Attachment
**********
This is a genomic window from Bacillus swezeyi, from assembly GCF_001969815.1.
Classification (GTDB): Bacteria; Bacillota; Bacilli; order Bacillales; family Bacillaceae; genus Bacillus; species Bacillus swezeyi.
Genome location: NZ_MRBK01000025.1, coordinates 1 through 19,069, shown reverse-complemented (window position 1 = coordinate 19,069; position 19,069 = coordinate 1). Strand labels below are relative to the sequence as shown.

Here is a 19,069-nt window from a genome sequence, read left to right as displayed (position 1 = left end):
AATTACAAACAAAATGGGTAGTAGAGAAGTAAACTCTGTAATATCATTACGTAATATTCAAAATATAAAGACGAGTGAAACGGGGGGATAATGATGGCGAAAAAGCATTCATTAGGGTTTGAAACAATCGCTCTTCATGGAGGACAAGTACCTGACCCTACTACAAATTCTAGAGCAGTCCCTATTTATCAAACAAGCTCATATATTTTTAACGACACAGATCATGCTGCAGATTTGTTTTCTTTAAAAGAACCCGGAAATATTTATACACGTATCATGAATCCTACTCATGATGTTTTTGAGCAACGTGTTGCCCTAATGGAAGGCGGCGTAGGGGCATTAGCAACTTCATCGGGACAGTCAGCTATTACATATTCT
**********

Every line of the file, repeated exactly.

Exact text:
This is a genomic window from Bacillus swezeyi, from assembly GCF_001969815.1.
Classification (GTDB): Bacteria; Bacillota; Bacilli; order Bacillales; family Bacillaceae; genus Bacillus; species Bacillus swezeyi.
Genome location: NZ_MRBK01000025.1, coordinates 1 through 19,069, shown reverse-complemented (window position 1 = coordinate 19,069; position 19,069 = coordinate 1). Strand labels below are relative to the sequence as shown.

Here is a 19,069-nt window from a genome sequence, read left to right as displayed (position 1 = left end):
AATTACAAACAAAATGGGTAGTAGAGAAGTAAACTCTGTAATATCATTACGTAATATTCAAAATATAAAGACGAGTGAAACGGGGGGATAATGATGGCGAAAAAGCATTCATTAGGGTTTGAAACAATCGCTCTTCATGGAGGACAAGTACCTGACCCTACTACAAATTCTAGAGCAGTCCCTATTTATCAAACAAGCTCATATATTTTTAACGACACAGATCATGCTGCAGATTTGTTTTCTTTAAAAGAACCCGGAAATATTTATACACGTATCATGAATCCTACTCATGATGTTTTTGAGCAACGTGTTGCCCTAATGGAAGGCGGCGTAGGGGCATTAGCAACTTCATCGGGACAGTCAGCTATTACATATTCT